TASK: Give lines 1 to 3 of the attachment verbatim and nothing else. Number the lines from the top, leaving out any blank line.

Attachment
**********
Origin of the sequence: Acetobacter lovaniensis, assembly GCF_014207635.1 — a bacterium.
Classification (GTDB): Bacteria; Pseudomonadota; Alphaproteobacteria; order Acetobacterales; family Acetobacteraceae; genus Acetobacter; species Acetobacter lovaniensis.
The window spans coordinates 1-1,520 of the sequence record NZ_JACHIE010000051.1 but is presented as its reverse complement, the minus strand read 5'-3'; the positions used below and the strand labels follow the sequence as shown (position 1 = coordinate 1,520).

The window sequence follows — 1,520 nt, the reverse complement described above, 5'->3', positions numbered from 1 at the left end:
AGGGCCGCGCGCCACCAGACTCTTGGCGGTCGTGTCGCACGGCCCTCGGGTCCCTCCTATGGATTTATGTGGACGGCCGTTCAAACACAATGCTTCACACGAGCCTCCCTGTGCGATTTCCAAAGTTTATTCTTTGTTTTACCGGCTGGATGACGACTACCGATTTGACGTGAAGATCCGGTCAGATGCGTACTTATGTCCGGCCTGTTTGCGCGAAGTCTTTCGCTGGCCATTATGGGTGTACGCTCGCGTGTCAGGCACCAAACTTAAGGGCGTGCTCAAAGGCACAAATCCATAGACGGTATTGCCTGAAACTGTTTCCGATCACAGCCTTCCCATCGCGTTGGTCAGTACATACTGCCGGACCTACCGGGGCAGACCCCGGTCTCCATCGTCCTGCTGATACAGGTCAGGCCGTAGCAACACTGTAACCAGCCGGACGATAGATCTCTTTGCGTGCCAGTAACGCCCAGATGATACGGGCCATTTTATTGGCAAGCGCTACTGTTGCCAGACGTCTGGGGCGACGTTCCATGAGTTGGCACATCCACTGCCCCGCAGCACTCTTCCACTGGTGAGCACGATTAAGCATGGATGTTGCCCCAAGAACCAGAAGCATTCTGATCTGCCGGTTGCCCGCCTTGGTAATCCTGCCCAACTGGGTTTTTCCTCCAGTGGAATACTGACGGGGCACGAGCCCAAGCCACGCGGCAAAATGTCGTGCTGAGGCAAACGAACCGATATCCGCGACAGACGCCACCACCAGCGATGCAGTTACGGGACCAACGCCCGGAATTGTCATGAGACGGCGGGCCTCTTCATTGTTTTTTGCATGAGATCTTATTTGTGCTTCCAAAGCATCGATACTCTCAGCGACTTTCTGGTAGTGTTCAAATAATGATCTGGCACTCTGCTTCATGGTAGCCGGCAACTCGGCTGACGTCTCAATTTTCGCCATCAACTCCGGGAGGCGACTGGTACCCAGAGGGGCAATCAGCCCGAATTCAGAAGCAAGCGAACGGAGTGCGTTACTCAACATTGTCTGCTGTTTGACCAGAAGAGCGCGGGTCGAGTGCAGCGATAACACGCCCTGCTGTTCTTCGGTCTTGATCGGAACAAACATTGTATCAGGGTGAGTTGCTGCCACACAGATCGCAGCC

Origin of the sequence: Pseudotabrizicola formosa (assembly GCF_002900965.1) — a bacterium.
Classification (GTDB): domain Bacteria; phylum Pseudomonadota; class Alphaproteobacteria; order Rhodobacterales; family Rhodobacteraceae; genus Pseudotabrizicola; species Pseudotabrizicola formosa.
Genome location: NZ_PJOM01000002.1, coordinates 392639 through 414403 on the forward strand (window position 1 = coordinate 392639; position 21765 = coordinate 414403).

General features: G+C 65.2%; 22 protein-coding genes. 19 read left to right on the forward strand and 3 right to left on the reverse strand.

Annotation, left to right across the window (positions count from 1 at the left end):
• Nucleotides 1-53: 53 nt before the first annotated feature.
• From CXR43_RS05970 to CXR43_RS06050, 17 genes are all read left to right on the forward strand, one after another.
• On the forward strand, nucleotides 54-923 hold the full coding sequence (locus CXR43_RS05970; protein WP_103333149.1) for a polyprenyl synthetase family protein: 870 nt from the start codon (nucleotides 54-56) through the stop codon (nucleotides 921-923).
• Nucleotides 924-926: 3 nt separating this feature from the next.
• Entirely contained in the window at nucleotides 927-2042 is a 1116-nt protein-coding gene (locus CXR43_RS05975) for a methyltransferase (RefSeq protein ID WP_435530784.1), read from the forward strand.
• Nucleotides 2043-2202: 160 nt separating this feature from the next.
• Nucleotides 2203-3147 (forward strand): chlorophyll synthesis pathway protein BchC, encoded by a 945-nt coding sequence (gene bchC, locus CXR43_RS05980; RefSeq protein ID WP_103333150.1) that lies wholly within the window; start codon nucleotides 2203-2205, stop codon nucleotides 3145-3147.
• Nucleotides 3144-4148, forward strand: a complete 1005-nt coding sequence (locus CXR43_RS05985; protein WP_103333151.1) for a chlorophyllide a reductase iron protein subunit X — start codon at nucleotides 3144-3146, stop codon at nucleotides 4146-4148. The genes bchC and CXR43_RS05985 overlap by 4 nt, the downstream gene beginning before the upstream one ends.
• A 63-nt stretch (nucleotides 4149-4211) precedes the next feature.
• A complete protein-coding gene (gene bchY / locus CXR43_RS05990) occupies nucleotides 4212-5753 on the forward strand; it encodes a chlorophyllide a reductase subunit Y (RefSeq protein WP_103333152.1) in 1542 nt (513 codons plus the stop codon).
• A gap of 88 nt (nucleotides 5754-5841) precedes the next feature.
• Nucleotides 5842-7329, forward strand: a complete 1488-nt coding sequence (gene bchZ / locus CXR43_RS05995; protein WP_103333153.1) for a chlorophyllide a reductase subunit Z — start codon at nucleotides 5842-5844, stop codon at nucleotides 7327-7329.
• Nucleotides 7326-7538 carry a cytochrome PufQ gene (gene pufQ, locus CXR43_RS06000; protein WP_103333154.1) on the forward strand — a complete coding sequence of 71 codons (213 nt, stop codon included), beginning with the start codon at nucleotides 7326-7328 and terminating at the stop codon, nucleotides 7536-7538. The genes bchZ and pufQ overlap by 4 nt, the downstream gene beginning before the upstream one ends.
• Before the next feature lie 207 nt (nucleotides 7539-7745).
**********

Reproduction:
Origin of the sequence: Acetobacter lovaniensis, assembly GCF_014207635.1 — a bacterium.
Classification (GTDB): Bacteria; Pseudomonadota; Alphaproteobacteria; order Acetobacterales; family Acetobacteraceae; genus Acetobacter; species Acetobacter lovaniensis.
The window spans coordinates 1-1,520 of the sequence record NZ_JACHIE010000051.1 but is presented as its reverse complement, the minus strand read 5'-3'; the positions used below and the strand labels follow the sequence as shown (position 1 = coordinate 1,520).